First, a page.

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Results: 1 - 100 of 12107
View John McKay Profile
Lib. (ON)
We will open meeting number 11.
We have as our first panel of witnesses Dr. Myrna Lashley, Fabrice Vil, and the Quebec Native Women association with Viviane Michel and Léa Serier.
Let me just open this with Dr. Lashley for seven minutes.
You will have to take yourself off mute. This is the big challenge of us all, muting and unmuting. Once we've solved this, we can launch something to the moon.
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View John McKay Profile
Lib. (ON)
Thank you, Dr. Lashley.
I wish that colleagues would take note of the economy of speech by Dr. Lashley, and then we can get through all of our questioning.
Our next witness is Fabrice Vil.
Welcome, sir. You have seven minutes. The translators have asked that you bring the microphone closer to your mouth only because we have not been able to run a sound test on you.
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View John McKay Profile
Lib. (ON)
Unfortunately, we're not getting translation.
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View John McKay Profile
Lib. (ON)
It's fine.
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View John McKay Profile
Lib. (ON)
Mr. Vil, I have to cut you off there, unfortunately. You're well over time.
You've obviously studied the techniques of Mr. Harris for extending your period of time.
Voices: Oh, oh!
The Chair: I'm sure your remarks can be worked into the question and answer period. I apologize for cutting you off. Unfortunately, we are stuck with a pretty tight timeline here.
Finally, we have Madame Michel, speaking on behalf of Quebec Native Women Inc.
You have seven minutes, please.
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View John McKay Profile
Lib. (ON)
Madame Michel, can you wind up your remarks? I apologize for interrupting you.
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View John McKay Profile
Lib. (ON)
I apologize again. These are extremely profound issues.
I just note, for the sake of the witnesses, that, when you don't complete what you wanted to say, any written work that you have can be sent to the clerk of the committee, and it forms part of the record of the committee, so it's not lost.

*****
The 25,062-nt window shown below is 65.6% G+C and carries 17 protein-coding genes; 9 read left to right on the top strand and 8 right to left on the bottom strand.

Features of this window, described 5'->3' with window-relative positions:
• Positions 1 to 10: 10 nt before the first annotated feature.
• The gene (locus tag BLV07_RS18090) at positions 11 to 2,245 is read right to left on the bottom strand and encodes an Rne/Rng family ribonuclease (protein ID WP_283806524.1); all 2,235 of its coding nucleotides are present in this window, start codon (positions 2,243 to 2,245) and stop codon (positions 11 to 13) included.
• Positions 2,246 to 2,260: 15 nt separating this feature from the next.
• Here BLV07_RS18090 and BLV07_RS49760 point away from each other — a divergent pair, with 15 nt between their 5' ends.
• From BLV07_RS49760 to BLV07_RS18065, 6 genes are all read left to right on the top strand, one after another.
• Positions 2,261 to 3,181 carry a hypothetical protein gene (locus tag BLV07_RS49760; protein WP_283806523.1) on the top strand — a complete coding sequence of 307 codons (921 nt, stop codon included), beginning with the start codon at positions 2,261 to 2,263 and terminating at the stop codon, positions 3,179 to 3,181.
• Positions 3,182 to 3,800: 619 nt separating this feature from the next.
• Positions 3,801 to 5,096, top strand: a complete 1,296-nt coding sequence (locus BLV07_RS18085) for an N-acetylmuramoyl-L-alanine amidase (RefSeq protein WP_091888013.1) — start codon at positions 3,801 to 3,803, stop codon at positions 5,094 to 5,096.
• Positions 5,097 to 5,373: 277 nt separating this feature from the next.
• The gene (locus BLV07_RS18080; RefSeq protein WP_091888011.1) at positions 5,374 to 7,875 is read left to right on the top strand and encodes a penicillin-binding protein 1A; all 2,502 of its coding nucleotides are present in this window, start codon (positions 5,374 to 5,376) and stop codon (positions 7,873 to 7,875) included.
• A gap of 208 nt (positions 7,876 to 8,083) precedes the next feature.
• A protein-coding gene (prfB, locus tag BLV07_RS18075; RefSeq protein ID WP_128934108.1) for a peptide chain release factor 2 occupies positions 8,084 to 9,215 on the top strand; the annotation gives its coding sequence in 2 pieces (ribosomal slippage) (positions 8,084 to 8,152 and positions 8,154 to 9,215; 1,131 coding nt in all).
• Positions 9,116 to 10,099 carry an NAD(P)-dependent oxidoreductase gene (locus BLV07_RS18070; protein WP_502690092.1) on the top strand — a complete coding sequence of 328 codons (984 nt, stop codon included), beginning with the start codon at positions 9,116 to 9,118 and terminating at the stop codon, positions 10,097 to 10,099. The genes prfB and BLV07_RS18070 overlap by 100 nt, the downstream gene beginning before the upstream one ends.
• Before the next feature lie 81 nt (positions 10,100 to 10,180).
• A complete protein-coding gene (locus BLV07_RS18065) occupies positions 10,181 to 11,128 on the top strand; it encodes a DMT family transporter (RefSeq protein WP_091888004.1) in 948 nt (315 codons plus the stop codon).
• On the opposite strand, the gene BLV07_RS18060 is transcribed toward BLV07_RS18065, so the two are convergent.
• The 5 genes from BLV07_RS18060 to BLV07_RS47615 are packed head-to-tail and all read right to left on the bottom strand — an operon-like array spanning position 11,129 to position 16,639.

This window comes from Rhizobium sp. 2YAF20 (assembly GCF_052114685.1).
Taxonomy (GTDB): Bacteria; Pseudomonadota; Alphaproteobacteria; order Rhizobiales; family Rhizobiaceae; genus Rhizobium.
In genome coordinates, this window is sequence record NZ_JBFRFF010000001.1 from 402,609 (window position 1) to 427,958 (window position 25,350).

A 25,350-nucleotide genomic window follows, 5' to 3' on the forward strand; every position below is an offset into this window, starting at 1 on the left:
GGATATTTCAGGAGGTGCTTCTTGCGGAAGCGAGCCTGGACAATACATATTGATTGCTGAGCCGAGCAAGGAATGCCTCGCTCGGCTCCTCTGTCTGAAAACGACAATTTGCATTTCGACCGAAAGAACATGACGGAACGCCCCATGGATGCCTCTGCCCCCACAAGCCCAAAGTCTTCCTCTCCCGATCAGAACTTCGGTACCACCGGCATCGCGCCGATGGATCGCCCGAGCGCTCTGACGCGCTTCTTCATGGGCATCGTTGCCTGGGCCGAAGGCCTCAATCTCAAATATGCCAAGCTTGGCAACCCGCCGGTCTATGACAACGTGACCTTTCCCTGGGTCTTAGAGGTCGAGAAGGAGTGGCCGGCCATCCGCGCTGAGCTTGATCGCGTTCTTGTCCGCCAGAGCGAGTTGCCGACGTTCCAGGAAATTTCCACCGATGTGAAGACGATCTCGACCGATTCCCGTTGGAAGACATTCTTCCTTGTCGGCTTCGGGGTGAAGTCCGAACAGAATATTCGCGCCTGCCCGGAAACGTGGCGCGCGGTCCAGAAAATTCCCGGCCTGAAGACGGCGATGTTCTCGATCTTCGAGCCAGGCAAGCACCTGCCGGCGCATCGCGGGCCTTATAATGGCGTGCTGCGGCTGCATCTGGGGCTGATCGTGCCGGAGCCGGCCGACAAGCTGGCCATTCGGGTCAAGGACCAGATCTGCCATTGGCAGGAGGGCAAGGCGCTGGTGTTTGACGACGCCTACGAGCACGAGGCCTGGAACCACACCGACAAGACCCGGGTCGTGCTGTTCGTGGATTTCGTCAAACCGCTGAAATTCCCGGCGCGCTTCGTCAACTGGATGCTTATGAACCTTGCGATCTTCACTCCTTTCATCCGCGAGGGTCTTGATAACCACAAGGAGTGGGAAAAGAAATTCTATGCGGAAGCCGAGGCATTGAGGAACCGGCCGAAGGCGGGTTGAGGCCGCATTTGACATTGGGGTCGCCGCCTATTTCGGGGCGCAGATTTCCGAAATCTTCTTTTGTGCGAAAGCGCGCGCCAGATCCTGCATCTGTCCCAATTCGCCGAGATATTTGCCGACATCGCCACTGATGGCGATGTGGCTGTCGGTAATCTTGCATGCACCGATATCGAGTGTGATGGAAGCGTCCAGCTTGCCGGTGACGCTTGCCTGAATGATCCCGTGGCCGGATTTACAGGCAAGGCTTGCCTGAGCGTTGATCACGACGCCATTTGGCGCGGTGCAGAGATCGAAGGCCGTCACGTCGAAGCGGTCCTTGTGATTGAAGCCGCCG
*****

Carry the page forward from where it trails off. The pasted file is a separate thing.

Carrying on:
With that, I'm going to start our six-minute round. It's Mr. Paul-Hus for six minutes, Mr. Fergus, Madame Michaud and Mr. Harris.
Mr. Paul-Hus, you have the floor for six minutes.
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View John McKay Profile
Lib. (ON)
Okay, we'll have Mr. Vidal.
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View John McKay Profile
Lib. (ON)
Is it for Madame Michel?
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View John McKay Profile
Lib. (ON)
Unfortunately, we are going to have to leave it there again. It seems to fall to me to interrupt you, Madame Michel, which is not a favourite thing of mine to do.
Mr. Vidal's time is up.
We are now on to Madame Damoff for six minutes, please.
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View John McKay Profile
Lib. (ON)
Unfortunately, we're going to have to.... I seem to be having to cut people off, which I really find frustrating. It's the end of Madame Damoff's time. Again, I apologize.
With that, I'm going to ask Madame Michaud for her six minutes, please.
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View John McKay Profile
Lib. (ON)
Okay, I'm going to have to intervene once again.
I'm sorry, Madame Michaud, but your time is up.
With that, we have Mr. Harris for six minutes, please.
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View John McKay Profile
Lib. (ON)
Unfortunately, that runs out Mr. Harris's six minutes. I'm rather hoping that Professor Lashley will be able to weave an answer in at some other point.
With that, we're going to our three-minute round. Mr. Uppal, you have three minutes, please.
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View John McKay Profile
Lib. (ON)
I'm so sorry—
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View John McKay Profile
Lib. (ON)
I have to keep cutting people off because we have the tyranny of time.
Mr. Fergus, you have three minutes, please.
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View John McKay Profile
Lib. (ON)